I am sitting with her in a vineyard in Mandya, about 100 kilometres far from Bangalore. While I was looking at her face shined by the sun light drifted through the grape plants, I was conjuring up the allegorical biblical dialogue in a  popular south Indian movie “Come, my beloved, let us go forth into the field; let us lodge in the villages. Let us get up early to the vineyards; let us see if the vine flourish, whether the tender grape appear, and the pomegranates bud forth: there will I give thee my loves”. It was a beautiful afternoon. The vineyard was embellished by the sun light. Her eyes were telling me “I am the rose of Sharon and the lily of valleys”.    The radiance of that moment allured me deeply. I was intoxicated with the love, “for thy love is better than wine”.

We now are walking on the Narasimharaja street, quite close by but lost in silence. I felt my footsteps so heavy, the gravity of that moment was pulling my legs downwards. We walked as if we were strangers. Well, had she ever been known to me? Whenever I tried to know her, I was always shoved back. She stood in front of me as Himalayas to a naive mountaineer. When I tried to embrace her, I was washed away by an avalanche. When I tried to read her, she laid herself down in front of me as the magnificent ‘Ulysses’ which I always wanted to read but couldn’t understand a single line of it. She was the jewel of my library which I never read.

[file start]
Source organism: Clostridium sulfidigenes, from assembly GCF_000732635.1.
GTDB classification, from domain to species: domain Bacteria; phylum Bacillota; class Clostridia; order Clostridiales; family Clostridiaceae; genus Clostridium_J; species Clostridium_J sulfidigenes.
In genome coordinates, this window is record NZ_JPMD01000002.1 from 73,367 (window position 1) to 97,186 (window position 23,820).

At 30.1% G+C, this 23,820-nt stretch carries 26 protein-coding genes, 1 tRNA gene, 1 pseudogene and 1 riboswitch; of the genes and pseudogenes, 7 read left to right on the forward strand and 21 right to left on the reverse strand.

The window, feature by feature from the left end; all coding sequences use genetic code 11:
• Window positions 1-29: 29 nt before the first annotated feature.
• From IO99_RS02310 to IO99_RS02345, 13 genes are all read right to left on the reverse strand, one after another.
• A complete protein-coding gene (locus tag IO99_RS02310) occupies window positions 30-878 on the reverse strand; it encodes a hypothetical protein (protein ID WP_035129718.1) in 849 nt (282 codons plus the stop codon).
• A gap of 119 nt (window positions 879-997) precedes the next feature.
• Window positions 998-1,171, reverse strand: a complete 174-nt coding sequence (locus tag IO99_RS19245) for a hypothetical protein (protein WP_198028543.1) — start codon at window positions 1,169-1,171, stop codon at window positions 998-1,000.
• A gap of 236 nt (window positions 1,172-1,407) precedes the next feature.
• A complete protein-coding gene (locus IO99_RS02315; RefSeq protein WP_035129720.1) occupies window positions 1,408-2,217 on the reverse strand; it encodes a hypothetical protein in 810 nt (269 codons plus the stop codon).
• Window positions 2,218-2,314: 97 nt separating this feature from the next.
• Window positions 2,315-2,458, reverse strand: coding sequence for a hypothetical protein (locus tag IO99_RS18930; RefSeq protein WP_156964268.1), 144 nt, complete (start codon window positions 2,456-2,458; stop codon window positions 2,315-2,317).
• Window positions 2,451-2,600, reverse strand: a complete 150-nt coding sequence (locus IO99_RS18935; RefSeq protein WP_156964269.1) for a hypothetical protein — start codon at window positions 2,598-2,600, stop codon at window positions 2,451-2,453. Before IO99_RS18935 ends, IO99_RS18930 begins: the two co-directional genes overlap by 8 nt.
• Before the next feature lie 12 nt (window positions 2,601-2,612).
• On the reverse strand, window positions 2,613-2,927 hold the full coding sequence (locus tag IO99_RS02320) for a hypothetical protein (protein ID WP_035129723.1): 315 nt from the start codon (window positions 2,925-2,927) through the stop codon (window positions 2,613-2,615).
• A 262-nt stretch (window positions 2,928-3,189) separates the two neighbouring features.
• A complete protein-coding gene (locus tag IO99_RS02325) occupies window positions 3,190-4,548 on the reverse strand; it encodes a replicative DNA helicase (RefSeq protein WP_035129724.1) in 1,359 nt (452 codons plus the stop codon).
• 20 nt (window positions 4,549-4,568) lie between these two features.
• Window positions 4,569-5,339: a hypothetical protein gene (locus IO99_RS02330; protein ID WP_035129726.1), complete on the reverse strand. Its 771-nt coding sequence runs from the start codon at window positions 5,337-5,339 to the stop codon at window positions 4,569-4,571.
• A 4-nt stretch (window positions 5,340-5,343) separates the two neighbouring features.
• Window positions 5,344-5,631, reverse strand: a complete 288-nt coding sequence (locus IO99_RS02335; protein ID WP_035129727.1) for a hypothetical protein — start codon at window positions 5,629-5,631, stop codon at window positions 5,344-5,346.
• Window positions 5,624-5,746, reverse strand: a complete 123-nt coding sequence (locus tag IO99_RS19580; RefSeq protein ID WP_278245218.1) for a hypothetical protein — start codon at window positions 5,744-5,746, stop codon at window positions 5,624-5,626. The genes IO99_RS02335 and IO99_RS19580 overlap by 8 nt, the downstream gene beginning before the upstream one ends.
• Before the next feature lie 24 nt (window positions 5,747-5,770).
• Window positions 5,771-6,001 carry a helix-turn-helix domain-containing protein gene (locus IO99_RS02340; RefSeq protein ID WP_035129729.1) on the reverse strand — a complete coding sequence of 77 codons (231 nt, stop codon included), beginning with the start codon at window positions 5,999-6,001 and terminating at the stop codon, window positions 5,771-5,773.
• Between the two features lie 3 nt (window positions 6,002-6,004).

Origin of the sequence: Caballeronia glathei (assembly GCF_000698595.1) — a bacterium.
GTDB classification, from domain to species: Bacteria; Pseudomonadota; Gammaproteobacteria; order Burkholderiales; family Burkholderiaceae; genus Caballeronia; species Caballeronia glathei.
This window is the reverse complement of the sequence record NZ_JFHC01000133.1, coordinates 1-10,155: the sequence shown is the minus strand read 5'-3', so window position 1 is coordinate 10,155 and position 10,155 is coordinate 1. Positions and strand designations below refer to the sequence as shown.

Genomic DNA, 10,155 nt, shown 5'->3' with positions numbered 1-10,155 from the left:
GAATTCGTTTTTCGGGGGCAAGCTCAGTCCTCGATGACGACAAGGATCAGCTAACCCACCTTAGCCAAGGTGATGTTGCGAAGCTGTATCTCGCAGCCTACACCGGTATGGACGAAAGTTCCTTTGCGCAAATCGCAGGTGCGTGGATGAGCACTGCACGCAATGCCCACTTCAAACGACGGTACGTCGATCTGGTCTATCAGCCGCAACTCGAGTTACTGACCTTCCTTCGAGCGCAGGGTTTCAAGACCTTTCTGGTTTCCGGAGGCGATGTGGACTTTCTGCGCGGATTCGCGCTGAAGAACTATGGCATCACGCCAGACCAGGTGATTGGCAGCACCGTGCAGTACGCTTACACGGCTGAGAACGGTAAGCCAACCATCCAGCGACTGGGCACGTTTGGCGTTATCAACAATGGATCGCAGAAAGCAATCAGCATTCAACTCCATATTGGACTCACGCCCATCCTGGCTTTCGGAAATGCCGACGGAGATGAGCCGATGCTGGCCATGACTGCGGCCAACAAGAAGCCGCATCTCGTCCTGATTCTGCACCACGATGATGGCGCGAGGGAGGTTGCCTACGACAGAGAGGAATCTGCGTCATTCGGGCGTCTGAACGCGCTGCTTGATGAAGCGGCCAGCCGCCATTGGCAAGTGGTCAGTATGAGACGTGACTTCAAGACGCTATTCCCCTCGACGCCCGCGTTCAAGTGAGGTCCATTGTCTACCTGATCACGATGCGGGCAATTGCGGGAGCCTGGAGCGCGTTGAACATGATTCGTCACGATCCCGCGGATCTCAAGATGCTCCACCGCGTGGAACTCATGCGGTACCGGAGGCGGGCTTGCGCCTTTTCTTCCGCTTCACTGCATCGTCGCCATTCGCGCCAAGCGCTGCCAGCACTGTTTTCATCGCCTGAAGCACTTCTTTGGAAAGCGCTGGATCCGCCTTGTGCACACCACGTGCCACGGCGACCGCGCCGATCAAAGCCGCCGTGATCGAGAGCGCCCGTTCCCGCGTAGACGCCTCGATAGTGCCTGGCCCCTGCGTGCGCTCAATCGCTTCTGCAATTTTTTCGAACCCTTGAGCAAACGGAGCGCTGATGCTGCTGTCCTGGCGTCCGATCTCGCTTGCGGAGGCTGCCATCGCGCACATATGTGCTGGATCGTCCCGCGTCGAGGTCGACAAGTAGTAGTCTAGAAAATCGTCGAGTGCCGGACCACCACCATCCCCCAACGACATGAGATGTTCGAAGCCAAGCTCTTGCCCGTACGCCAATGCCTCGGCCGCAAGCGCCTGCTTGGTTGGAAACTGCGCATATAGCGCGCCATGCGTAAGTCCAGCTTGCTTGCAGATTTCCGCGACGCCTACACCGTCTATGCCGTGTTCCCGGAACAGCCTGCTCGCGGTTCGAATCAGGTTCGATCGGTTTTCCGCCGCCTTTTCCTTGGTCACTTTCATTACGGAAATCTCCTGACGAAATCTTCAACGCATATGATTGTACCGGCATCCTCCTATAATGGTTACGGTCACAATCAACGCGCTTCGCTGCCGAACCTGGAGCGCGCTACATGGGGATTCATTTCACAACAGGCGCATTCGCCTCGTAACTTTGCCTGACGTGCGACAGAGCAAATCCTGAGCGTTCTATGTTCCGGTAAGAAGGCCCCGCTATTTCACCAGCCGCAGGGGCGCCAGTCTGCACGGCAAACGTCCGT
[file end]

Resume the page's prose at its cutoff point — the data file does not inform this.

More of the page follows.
Once, we went to see the 1000 pillars Jain temple in Moodabidri, in southern Karnataka. We came to spend a weekend with our friend who was working as a nursing lecturer in Alva’s nursing college at the time. I was tired after the overnight eight hours journey from Bangalore to Moodbidri, the land of bamboos and 18 Jain temples. We sat on the floor on the veranda of the temple surrounded by numerous beautifully carved stone pillars. The atmosphere was quiet, there was literally no one else other than us.  She seemed so moved by that ambience, a peculiar feeling gleamed in her eyes. “I hate temples thronged by people rushing to do rituals. Every temple should be like this, desolate, waiting for her vagabond to arrive”. She said in a low pitched voice.

It was dawn, the crimson shade of clouds was shining on the bus. The bus was moving, I was moved by a turbulent flux of memories but the atmosphere was deadly silent and motionless.  The bus broke that  silence and stopped very slowly in a little town. I sat with my head down, she stood up, walked and disembarked from the bus. I was able to see her, although I wasn’t looking, her bleary eyes, disturbed curly hair and quivery hands. The bus moved slowly, indifferent to that poignant moment. Suddenly, a loud cry fell on my ears “why did you leave me alone?” I startled and woke up from my dream, saw my little one standing in front of me with a worried look.

The end.